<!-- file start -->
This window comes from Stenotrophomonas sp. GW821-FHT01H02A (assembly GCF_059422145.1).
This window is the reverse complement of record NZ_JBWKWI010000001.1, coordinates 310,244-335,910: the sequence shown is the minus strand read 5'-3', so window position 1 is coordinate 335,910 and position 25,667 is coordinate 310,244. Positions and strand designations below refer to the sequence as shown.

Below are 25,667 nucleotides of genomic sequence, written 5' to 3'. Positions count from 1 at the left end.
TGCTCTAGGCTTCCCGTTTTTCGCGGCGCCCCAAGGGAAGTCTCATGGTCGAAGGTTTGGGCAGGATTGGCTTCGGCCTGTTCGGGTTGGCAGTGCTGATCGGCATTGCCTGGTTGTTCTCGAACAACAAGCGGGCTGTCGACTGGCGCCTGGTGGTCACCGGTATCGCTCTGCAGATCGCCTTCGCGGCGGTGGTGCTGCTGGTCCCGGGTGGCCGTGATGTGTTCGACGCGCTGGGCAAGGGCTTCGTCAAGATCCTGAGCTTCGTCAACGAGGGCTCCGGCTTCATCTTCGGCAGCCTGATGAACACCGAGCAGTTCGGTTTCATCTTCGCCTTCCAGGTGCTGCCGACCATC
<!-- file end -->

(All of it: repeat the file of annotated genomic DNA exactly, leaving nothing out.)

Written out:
This window comes from Stenotrophomonas sp. GW821-FHT01H02A (assembly GCF_059422145.1).
This window is the reverse complement of record NZ_JBWKWI010000001.1, coordinates 310,244-335,910: the sequence shown is the minus strand read 5'-3', so window position 1 is coordinate 335,910 and position 25,667 is coordinate 310,244. Positions and strand designations below refer to the sequence as shown.

Below are 25,667 nucleotides of genomic sequence, written 5' to 3'. Positions count from 1 at the left end.
TGCTCTAGGCTTCCCGTTTTTCGCGGCGCCCCAAGGGAAGTCTCATGGTCGAAGGTTTGGGCAGGATTGGCTTCGGCCTGTTCGGGTTGGCAGTGCTGATCGGCATTGCCTGGTTGTTCTCGAACAACAAGCGGGCTGTCGACTGGCGCCTGGTGGTCACCGGTATCGCTCTGCAGATCGCCTTCGCGGCGGTGGTGCTGCTGGTCCCGGGTGGCCGTGATGTGTTCGACGCGCTGGGCAAGGGCTTCGTCAAGATCCTGAGCTTCGTCAACGAGGGCTCCGGCTTCATCTTCGGCAGCCTGATGAACACCGAGCAGTTCGGTTTCATCTTCGCCTTCCAGGTGCTGCCGACCATC